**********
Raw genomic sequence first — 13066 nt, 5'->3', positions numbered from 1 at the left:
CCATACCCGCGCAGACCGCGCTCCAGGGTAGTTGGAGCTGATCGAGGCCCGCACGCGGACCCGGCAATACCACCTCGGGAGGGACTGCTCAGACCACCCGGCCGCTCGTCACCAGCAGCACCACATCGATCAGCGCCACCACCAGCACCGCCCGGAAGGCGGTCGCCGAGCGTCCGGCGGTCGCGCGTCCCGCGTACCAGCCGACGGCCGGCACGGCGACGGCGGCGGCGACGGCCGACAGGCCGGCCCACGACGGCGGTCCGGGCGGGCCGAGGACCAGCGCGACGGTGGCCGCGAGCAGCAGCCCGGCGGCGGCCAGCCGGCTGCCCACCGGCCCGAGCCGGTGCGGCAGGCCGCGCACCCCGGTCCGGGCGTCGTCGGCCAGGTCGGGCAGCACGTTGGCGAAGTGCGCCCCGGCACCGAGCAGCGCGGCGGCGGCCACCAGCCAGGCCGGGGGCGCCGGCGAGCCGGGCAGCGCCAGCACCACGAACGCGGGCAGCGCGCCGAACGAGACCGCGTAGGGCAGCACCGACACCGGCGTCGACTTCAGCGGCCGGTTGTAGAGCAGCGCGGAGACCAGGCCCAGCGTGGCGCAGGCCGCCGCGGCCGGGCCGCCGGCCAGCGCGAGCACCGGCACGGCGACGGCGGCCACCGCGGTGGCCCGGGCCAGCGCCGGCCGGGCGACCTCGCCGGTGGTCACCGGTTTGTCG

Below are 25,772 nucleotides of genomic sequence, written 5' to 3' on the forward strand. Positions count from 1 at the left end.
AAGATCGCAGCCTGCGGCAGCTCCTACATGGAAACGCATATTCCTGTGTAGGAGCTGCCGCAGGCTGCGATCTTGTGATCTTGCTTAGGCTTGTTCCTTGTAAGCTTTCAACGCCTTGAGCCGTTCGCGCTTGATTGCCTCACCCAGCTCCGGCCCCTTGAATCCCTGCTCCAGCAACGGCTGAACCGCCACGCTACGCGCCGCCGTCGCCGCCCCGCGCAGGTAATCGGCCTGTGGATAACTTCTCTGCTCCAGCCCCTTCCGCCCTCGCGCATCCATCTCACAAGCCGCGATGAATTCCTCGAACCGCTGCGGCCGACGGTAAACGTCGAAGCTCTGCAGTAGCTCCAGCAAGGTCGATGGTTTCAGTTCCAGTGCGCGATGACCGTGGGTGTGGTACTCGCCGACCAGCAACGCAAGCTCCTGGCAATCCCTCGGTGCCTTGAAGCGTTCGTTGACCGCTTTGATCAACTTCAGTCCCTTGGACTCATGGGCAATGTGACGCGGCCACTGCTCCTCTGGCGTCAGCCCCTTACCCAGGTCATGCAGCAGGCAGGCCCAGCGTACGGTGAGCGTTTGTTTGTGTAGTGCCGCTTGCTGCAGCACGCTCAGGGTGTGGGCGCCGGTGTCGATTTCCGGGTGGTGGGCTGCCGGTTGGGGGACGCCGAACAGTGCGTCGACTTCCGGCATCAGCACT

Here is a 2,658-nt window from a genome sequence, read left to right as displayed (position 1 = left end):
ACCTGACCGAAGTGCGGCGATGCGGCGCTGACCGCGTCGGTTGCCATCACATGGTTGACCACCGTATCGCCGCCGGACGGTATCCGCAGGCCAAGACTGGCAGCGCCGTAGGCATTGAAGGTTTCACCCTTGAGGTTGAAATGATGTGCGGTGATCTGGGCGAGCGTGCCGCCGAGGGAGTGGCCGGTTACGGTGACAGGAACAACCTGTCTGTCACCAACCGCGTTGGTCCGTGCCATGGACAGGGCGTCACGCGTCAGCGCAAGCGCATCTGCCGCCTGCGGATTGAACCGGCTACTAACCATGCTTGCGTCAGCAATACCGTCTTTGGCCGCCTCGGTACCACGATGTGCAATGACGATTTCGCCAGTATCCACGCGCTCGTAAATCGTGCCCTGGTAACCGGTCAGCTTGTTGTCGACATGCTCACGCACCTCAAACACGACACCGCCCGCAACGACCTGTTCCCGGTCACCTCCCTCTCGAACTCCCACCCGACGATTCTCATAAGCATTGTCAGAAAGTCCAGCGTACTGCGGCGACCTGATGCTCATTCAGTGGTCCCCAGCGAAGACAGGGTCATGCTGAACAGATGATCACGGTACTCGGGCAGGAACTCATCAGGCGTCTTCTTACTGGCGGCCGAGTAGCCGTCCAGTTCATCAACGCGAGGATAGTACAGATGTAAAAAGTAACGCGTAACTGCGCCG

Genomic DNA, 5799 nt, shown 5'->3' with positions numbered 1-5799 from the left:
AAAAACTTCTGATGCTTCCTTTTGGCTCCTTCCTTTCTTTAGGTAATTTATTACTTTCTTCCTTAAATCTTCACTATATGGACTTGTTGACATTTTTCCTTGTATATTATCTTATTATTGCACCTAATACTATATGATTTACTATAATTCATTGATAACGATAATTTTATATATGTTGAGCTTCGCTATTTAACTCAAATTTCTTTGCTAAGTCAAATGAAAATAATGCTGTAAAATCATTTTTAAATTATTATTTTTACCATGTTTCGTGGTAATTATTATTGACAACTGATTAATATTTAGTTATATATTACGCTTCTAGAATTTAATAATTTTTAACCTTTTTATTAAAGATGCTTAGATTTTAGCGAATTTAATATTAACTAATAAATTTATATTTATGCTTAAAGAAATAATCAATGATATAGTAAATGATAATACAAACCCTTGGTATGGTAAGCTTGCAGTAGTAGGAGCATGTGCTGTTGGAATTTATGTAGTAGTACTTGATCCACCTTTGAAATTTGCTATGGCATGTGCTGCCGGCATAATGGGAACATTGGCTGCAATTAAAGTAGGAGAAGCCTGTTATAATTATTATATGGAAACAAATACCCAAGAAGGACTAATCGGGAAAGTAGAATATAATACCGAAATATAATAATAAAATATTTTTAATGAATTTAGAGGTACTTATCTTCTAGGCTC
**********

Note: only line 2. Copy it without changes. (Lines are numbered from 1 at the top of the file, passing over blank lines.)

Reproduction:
CCATACCCGCGCAGACCGCGCTCCAGGGTAGTTGGAGCTGATCGAGGCCCGCACGCGGACCCGGCAATACCACCTCGGGAGGGACTGCTCAGACCACCCGGCCGCTCGTCACCAGCAGCACCACATCGATCAGCGCCACCACCAGCACCGCCCGGAAGGCGGTCGCCGAGCGTCCGGCGGTCGCGCGTCCCGCGTACCAGCCGACGGCCGGCACGGCGACGGCGGCGGCGACGGCCGACAGGCCGGCCCACGACGGCGGTCCGGGCGGGCCGAGGACCAGCGCGACGGTGGCCGCGAGCAGCAGCCCGGCGGCGGCCAGCCGGCTGCCCACCGGCCCGAGCCGGTGCGGCAGGCCGCGCACCCCGGTCCGGGCGTCGTCGGCCAGGTCGGGCAGCACGTTGGCGAAGTGCGCCCCGGCACCGAGCAGCGCGGCGGCGGCCACCAGCCAGGCCGGGGGCGCCGGCGAGCCGGGCAGCGCCAGCACCACGAACGCGGGCAGCGCGCCGAACGAGACCGCGTAGGGCAGCACCGACACCGGCGTCGACTTCAGCGGCCGGTTGTAGAGCAGCGCGGAGACCAGGCCCAGCGTGGCGCAGGCCGCCGCGGCCGGGCCGCCGGCCAGCGCGAGCACCGGCACGGCGACGGCGGCCACCGCGGTGGCCCGGGCCAGCGCCGGCCGGGCGACCTCGCCGGTGGTCACCGGTTTGTCG